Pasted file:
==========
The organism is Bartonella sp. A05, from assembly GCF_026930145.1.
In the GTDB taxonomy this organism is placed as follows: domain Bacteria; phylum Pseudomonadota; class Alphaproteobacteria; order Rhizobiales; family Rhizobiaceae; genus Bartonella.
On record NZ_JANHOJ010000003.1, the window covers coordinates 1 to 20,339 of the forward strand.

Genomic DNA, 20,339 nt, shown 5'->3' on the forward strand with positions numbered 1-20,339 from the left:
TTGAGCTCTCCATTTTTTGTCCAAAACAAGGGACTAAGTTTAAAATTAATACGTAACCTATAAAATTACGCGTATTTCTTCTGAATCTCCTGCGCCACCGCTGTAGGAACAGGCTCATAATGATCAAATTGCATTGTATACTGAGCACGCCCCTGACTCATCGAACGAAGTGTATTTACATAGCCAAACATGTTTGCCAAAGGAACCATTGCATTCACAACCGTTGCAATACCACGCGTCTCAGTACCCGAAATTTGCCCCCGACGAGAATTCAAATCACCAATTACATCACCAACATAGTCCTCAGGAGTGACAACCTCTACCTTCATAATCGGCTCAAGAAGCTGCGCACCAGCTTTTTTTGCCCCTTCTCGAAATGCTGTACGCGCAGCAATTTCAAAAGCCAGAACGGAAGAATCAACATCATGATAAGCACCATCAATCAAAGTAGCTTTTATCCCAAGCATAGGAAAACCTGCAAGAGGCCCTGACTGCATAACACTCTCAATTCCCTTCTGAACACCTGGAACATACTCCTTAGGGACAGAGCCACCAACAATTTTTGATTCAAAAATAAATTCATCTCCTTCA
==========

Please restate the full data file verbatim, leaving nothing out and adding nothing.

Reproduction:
The organism is Bartonella sp. A05, from assembly GCF_026930145.1.
In the GTDB taxonomy this organism is placed as follows: domain Bacteria; phylum Pseudomonadota; class Alphaproteobacteria; order Rhizobiales; family Rhizobiaceae; genus Bartonella.
On record NZ_JANHOJ010000003.1, the window covers coordinates 1 to 20,339 of the forward strand.

Genomic DNA, 20,339 nt, shown 5'->3' on the forward strand with positions numbered 1-20,339 from the left:
TTGAGCTCTCCATTTTTTGTCCAAAACAAGGGACTAAGTTTAAAATTAATACGTAACCTATAAAATTACGCGTATTTCTTCTGAATCTCCTGCGCCACCGCTGTAGGAACAGGCTCATAATGATCAAATTGCATTGTATACTGAGCACGCCCCTGACTCATCGAACGAAGTGTATTTACATAGCCAAACATGTTTGCCAAAGGAACCATTGCATTCACAACCGTTGCAATACCACGCGTCTCAGTACCCGAAATTTGCCCCCGACGAGAATTCAAATCACCAATTACATCACCAACATAGTCCTCAGGAGTGACAACCTCTACCTTCATAATCGGCTCAAGAAGCTGCGCACCAGCTTTTTTTGCCCCTTCTCGAAATGCTGTACGCGCAGCAATTTCAAAAGCCAGAACGGAAGAATCAACATCATGATAAGCACCATCAATCAAAGTAGCTTTTATCCCAAGCATAGGAAAACCTGCAAGAGGCCCTGACTGCATAACACTCTCAATTCCCTTCTGAACACCTGGAACATACTCCTTAGGGACAGAGCCACCAACAATTTTTGATTCAAAAATAAATTCATCTCCTTCA